Together, the pair hashed out a plan to create a group where fans of Australian music in the ’90s could congregate and celebrate their shared love of the bygone era. Adopting the name from You Am I’s seminal debut album, and utilising an image of Fitzroy’s Punters Club as a cover photo, the Sound As Ever (Australian Indie 90-99) page was born.

“Things went really fast. We brainstormed names on the spot. I can’t remember the other ones, but Sound As Ever was the one that made [Jane] go, ‘That’s it, stop talking’,” Thurling recalls. “She launched the site that night, and things just exploded.”

“My first post was on Tlot Tlot because I was a massive Tlot Tlot fan, and I used the Punters Club as the kind of logo, because that was literally my university of life, growing up in Melbourne on Brunswick Street,” Gazzo explains.

“I woke up the next morning and there was something like 150 people who had joined based on the strength of a Tlot Tlot post. Then I went, ‘Oh my God, this is crazy. Let’s talk about Mr. Floppy next…’ Suddenly, I had a place to talk about all these bands where it wouldn’t get shunned or get just one like on my personal page.”

Before long, the fans had flocked to the group, and posts surrounding music and artists of the era soon came in thick and fast. At the time of writing, the group has 14,581 members, and shows no signs of slowing down.

Supporters were recalling memories of their first gigs, memorable shows they saw at long-forgotten venues, and sharing ticket stubs and posters from bands and artists that felt more like ancient history than a semi-popular outfit.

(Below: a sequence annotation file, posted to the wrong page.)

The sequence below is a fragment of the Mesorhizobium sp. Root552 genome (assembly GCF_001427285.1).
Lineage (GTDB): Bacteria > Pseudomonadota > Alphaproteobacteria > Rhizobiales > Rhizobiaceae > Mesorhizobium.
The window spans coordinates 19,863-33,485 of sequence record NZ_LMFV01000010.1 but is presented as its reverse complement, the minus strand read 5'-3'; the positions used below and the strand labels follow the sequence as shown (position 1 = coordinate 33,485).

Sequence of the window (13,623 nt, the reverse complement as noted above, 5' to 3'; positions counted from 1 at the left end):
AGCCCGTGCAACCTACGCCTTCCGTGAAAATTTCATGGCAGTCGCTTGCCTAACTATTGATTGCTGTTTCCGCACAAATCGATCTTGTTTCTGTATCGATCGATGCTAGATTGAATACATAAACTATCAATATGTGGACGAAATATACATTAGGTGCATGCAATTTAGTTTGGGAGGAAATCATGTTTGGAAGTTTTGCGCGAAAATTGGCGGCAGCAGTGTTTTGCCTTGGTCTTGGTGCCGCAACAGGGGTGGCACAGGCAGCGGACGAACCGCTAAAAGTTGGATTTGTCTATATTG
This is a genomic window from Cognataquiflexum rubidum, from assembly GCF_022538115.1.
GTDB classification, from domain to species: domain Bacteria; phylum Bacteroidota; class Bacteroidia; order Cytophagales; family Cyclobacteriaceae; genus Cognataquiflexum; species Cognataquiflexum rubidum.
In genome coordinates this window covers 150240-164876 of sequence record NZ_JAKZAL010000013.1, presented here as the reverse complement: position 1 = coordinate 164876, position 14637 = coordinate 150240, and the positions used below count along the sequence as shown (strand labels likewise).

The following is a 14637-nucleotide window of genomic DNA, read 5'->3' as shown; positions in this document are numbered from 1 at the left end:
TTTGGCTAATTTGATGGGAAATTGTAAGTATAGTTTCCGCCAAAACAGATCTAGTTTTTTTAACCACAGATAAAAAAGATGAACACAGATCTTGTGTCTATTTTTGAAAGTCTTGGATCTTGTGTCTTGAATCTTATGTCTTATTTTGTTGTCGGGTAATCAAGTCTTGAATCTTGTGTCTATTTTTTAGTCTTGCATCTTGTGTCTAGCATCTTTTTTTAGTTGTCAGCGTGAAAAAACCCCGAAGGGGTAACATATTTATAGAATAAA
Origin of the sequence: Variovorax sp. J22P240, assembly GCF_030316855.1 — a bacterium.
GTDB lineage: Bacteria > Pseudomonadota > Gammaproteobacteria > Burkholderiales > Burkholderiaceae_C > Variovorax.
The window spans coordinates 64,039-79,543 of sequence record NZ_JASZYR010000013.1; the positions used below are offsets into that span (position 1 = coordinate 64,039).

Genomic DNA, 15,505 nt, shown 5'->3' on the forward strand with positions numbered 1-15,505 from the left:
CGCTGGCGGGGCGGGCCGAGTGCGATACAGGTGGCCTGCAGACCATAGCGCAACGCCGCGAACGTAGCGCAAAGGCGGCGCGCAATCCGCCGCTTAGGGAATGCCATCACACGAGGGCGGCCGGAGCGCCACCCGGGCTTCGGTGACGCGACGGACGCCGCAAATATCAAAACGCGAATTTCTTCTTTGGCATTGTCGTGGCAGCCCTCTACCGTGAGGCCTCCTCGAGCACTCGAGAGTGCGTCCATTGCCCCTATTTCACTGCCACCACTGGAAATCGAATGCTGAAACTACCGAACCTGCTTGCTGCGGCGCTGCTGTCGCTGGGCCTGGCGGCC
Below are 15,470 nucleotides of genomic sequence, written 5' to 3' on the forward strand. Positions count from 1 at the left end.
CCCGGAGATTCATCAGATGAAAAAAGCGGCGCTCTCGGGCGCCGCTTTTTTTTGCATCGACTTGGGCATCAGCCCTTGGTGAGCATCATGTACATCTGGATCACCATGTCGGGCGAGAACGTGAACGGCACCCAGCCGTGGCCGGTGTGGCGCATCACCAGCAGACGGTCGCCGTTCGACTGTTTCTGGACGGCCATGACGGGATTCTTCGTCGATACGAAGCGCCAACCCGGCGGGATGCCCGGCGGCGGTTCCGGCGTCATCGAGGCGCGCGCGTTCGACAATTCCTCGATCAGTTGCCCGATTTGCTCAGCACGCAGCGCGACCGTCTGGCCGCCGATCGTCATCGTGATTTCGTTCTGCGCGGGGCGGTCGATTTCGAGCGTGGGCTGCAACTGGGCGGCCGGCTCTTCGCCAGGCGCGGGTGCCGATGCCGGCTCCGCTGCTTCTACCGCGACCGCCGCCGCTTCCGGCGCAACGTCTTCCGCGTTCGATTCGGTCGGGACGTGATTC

“I thought it was a travesty that there was no documentation on the Australian music scene,” Gazzo says. “It kind of makes sense in a way, because we didn’t have the internet, and everyone has kept so many things – especially like people in my age group.

“I mean, I kept everything from my triple j and 3RRR and Recovery days under my bed and in boxes and archives up in the attic. I found that when I’d get them out of storage and put them on my regular Facebook page, I’d get one or two likes from the people involved in those bands, and we’d have a bit of discussion, but it would peter out.

“For people like Scott and myself, those days shaped our identity, shaped us into who we are today, and I couldn’t believe there was nowhere for this music to be celebrated, to share those stories. So what we found was that the page was very quickly embraced, which I didn’t expect, and then when the first lockdown came in, a lot of people in that age group had time on their hands and started fossicking through their archives.

“What we’re discovering is that people are coming out of the woodwork and helping to piece together that very special time in music.”

“What we’re discovering is that people are coming out of the woodwork and helping to piece together that very special time in music.”